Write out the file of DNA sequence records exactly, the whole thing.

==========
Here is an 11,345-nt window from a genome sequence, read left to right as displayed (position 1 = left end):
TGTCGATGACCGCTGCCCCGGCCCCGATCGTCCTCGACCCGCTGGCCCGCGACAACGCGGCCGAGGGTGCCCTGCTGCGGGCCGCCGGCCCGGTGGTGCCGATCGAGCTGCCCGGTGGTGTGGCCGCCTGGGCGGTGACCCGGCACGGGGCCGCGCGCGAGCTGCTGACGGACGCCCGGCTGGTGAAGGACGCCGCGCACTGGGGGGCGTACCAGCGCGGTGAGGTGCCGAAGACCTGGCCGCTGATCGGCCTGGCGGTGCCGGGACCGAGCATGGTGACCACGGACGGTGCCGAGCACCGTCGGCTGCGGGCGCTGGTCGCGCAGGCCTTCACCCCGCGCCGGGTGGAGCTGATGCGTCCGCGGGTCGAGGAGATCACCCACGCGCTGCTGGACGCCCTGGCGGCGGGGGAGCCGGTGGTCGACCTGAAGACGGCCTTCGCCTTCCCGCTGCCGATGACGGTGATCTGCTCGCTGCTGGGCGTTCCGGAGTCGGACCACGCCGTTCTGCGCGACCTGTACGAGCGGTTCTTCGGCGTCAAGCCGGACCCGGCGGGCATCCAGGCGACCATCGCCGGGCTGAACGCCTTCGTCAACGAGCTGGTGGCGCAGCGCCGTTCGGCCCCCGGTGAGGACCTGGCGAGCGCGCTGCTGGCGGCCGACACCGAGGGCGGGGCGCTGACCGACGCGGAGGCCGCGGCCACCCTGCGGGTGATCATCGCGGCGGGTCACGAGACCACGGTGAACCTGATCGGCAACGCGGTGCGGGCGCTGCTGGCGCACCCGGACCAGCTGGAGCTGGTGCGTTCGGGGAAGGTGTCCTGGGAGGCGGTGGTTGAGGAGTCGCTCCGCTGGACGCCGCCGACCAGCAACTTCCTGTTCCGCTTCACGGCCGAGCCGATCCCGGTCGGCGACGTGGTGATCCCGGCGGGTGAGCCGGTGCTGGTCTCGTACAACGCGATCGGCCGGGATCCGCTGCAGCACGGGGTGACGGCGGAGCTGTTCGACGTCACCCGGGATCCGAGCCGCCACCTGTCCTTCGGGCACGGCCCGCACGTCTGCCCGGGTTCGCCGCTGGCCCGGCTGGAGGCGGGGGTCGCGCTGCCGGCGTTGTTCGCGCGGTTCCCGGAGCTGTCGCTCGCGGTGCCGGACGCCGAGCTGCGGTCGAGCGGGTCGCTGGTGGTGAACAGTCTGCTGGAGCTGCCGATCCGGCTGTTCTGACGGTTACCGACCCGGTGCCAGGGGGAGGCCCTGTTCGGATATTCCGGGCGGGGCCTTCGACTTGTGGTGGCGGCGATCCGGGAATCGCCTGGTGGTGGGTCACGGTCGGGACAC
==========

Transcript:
Here is an 11,345-nt window from a genome sequence, read left to right as displayed (position 1 = left end):
TGTCGATGACCGCTGCCCCGGCCCCGATCGTCCTCGACCCGCTGGCCCGCGACAACGCGGCCGAGGGTGCCCTGCTGCGGGCCGCCGGCCCGGTGGTGCCGATCGAGCTGCCCGGTGGTGTGGCCGCCTGGGCGGTGACCCGGCACGGGGCCGCGCGCGAGCTGCTGACGGACGCCCGGCTGGTGAAGGACGCCGCGCACTGGGGGGCGTACCAGCGCGGTGAGGTGCCGAAGACCTGGCCGCTGATCGGCCTGGCGGTGCCGGGACCGAGCATGGTGACCACGGACGGTGCCGAGCACCGTCGGCTGCGGGCGCTGGTCGCGCAGGCCTTCACCCCGCGCCGGGTGGAGCTGATGCGTCCGCGGGTCGAGGAGATCACCCACGCGCTGCTGGACGCCCTGGCGGCGGGGGAGCCGGTGGTCGACCTGAAGACGGCCTTCGCCTTCCCGCTGCCGATGACGGTGATCTGCTCGCTGCTGGGCGTTCCGGAGTCGGACCACGCCGTTCTGCGCGACCTGTACGAGCGGTTCTTCGGCGTCAAGCCGGACCCGGCGGGCATCCAGGCGACCATCGCCGGGCTGAACGCCTTCGTCAACGAGCTGGTGGCGCAGCGCCGTTCGGCCCCCGGTGAGGACCTGGCGAGCGCGCTGCTGGCGGCCGACACCGAGGGCGGGGCGCTGACCGACGCGGAGGCCGCGGCCACCCTGCGGGTGATCATCGCGGCGGGTCACGAGACCACGGTGAACCTGATCGGCAACGCGGTGCGGGCGCTGCTGGCGCACCCGGACCAGCTGGAGCTGGTGCGTTCGGGGAAGGTGTCCTGGGAGGCGGTGGTTGAGGAGTCGCTCCGCTGGACGCCGCCGACCAGCAACTTCCTGTTCCGCTTCACGGCCGAGCCGATCCCGGTCGGCGACGTGGTGATCCCGGCGGGTGAGCCGGTGCTGGTCTCGTACAACGCGATCGGCCGGGATCCGCTGCAGCACGGGGTGACGGCGGAGCTGTTCGACGTCACCCGGGATCCGAGCCGCCACCTGTCCTTCGGGCACGGCCCGCACGTCTGCCCGGGTTCGCCGCTGGCCCGGCTGGAGGCGGGGGTCGCGCTGCCGGCGTTGTTCGCGCGGTTCCCGGAGCTGTCGCTCGCGGTGCCGGACGCCGAGCTGCGGTCGAGCGGGTCGCTGGTGGTGAACAGTCTGCTGGAGCTGCCGATCCGGCTGTTCTGACGGTTACCGACCCGGTGCCAGGGGGAGGCCCTGTTCGGATATTCCGGGCGGGGCCTTCGACTTGTGGTGGCGGCGATCCGGGAATCGCCTGGTGGTGGGTCACGGTCGGGACAC